Once the immune system is triggered cells migrate from the blood into the joints and tissue that surrounds them. The immune cells then produce inflammatory substances which cause irritation, wearing down of cartilage (cushioning material at the end of bones) and swelling. This inflammation of the joint lining stimulates it to produce excessive fluid, and as the cartilage wears down the space between the bones narrows. If the condition worsens, the bones can rub against each other and as the joint lining expands it may erode the adjacent bone resulting in irreversible bone damage.

Most people with rheumatoid arthritis have a rheumatoid-factor antibody in their blood that can be detected in a laboratory test. However, the rheumatoid factor may also be present in some people who do not have arthritis and other diseases can also cause it to be produced. Therefore, the diagnosis of rheumatoid arthritis is based on a combination of the joint symptoms and appearance as well as laboratory information. A newer, more specific blood test for rheumatoid arthritis is the citrulline antibody test. When positive, it is very suggestive of rheumatoid arthritis. Citrulline antibody presence also implies a tendency toward a more aggressive form of rheumatoid arthritis.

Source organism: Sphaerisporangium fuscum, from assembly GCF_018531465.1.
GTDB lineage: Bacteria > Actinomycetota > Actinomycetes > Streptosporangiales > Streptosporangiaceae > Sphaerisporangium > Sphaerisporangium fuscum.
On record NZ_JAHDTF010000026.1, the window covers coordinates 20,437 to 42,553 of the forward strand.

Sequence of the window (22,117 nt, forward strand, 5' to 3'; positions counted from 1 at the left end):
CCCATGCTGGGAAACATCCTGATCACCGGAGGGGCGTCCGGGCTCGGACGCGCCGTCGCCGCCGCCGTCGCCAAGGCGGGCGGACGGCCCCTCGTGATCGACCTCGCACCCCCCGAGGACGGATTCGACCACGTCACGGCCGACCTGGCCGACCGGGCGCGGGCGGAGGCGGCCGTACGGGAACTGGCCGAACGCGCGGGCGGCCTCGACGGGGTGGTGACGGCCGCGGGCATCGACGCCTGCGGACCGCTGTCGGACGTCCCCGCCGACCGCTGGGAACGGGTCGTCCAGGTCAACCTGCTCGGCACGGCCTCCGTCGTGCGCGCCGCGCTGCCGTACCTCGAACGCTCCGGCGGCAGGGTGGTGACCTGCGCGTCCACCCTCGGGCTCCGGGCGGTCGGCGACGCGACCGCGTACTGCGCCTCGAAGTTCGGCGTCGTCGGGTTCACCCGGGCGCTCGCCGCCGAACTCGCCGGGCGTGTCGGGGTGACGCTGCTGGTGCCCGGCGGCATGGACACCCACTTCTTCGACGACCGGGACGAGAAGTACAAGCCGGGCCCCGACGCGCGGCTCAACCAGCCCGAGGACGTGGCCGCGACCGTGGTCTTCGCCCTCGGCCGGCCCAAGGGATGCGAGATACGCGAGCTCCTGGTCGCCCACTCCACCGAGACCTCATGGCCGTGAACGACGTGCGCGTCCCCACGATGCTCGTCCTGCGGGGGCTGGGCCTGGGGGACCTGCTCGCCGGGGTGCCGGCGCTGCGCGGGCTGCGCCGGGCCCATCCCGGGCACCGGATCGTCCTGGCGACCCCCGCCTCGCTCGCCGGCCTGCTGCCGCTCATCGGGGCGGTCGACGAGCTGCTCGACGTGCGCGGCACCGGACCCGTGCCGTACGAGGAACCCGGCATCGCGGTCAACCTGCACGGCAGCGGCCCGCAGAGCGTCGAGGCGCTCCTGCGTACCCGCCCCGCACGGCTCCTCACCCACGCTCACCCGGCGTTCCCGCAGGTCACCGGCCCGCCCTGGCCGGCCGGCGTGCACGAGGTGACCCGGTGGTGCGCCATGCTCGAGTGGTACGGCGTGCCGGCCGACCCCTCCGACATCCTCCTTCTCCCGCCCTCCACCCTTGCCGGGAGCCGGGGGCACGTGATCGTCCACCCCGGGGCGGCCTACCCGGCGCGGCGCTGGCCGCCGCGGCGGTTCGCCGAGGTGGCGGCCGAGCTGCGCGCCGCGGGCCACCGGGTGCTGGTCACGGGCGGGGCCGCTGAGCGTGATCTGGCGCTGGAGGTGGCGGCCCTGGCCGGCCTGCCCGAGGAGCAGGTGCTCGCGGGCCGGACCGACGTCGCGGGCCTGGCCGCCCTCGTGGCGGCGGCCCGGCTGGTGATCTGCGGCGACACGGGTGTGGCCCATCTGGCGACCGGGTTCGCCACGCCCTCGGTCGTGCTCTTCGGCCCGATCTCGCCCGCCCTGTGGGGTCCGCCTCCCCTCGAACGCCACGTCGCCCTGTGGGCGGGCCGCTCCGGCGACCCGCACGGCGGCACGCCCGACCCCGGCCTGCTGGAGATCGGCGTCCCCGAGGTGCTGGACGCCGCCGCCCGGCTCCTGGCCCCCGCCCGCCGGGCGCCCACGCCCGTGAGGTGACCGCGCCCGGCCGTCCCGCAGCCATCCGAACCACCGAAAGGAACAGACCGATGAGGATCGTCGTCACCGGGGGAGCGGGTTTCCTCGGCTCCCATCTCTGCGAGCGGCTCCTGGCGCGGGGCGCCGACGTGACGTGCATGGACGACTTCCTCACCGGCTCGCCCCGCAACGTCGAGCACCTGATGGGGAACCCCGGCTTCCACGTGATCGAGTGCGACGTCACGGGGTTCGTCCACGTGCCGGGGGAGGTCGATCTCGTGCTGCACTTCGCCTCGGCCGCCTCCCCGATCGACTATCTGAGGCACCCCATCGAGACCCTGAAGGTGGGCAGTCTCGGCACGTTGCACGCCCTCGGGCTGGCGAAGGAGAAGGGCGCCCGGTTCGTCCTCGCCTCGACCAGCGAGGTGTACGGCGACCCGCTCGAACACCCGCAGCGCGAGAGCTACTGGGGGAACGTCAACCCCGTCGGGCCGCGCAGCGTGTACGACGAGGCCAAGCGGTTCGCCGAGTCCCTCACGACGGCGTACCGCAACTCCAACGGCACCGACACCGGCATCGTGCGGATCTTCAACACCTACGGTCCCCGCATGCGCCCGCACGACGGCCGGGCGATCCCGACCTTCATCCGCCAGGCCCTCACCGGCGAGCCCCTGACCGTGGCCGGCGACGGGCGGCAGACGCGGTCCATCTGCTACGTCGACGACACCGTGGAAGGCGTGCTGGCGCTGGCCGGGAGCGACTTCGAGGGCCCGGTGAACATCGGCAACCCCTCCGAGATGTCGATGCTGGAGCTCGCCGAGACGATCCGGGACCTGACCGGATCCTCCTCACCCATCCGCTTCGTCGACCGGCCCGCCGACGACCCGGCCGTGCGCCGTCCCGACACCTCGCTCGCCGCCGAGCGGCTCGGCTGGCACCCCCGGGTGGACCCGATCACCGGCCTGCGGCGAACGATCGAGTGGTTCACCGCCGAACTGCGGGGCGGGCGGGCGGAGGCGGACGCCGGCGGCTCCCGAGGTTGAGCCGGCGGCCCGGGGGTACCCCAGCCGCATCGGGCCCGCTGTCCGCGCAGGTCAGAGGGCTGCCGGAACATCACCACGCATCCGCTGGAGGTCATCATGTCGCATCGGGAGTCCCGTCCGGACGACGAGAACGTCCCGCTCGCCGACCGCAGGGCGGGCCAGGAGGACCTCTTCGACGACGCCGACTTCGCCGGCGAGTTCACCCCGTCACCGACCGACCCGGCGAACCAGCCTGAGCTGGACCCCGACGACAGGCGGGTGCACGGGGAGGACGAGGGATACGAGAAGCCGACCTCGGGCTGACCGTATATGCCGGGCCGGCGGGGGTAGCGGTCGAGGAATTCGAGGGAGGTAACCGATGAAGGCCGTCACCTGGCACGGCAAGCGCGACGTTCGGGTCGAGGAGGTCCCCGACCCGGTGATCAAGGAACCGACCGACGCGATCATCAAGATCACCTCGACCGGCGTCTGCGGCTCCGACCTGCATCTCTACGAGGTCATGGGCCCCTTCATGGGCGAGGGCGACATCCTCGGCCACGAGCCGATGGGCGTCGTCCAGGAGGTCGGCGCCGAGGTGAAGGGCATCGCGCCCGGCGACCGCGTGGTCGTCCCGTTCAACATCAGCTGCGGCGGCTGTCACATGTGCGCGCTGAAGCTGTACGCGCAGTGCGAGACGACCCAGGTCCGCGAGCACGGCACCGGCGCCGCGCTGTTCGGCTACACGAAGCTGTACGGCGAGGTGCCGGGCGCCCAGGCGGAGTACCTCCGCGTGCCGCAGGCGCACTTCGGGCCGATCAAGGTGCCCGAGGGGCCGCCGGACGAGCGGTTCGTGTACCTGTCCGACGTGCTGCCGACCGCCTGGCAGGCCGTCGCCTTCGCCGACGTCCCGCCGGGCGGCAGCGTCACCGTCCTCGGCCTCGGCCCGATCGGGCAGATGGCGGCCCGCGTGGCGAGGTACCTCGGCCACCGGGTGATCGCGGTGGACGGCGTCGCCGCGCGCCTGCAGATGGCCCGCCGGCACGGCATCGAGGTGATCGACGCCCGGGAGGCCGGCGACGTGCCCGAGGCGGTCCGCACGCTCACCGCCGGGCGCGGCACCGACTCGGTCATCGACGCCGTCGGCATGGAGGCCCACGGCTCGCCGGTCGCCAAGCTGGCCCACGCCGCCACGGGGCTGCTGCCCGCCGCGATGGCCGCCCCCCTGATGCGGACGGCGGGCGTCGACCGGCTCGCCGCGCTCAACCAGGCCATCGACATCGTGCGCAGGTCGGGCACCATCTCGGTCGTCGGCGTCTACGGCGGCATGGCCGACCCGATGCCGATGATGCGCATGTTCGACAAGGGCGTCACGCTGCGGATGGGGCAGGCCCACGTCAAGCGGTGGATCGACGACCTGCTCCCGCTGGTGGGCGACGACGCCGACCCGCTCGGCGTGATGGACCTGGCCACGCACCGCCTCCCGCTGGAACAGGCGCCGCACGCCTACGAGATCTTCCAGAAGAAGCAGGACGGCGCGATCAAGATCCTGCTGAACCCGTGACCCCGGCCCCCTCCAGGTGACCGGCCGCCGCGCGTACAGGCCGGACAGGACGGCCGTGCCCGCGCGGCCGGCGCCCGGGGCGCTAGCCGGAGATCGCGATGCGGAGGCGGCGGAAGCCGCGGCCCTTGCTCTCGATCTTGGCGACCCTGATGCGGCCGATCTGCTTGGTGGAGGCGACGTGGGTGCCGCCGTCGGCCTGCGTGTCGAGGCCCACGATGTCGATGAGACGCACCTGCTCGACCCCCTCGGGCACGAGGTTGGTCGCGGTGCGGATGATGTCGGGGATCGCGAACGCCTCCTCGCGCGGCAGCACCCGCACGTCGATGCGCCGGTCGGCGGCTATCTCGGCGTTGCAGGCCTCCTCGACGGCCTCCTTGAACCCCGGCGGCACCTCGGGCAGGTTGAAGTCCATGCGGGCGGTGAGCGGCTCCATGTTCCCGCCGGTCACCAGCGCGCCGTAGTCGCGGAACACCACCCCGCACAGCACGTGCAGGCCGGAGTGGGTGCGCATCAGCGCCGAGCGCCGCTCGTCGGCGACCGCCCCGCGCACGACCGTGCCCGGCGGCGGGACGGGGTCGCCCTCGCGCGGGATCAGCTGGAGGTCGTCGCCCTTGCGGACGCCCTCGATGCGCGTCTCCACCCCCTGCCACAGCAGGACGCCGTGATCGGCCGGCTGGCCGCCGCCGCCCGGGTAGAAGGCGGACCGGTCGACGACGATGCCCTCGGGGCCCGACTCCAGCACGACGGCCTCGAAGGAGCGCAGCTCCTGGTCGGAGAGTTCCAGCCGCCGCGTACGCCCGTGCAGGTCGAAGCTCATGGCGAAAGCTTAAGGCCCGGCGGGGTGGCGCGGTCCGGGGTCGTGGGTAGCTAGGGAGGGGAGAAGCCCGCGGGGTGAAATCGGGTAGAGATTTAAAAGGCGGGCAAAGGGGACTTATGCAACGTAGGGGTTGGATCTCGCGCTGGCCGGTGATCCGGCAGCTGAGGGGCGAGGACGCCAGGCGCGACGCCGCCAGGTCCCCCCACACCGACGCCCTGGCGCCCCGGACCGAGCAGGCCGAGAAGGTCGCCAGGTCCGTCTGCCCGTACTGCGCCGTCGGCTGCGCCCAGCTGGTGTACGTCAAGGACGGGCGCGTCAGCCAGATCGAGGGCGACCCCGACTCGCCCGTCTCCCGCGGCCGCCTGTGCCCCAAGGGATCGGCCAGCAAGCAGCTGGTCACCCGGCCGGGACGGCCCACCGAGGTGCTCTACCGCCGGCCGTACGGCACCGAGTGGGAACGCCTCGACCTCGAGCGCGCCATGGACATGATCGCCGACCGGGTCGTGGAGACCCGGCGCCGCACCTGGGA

There are many different treatments for rheumatoid arthritis. Medications are available to decrease joint pain, swelling and inflammation and some of these medications prevent or minimize the progression of the disease. There are also several stronger medications called disease-modifying antirheumatic drugs (DMARDs) that usually work by interfering with or suppressing the immune system attack on the joints.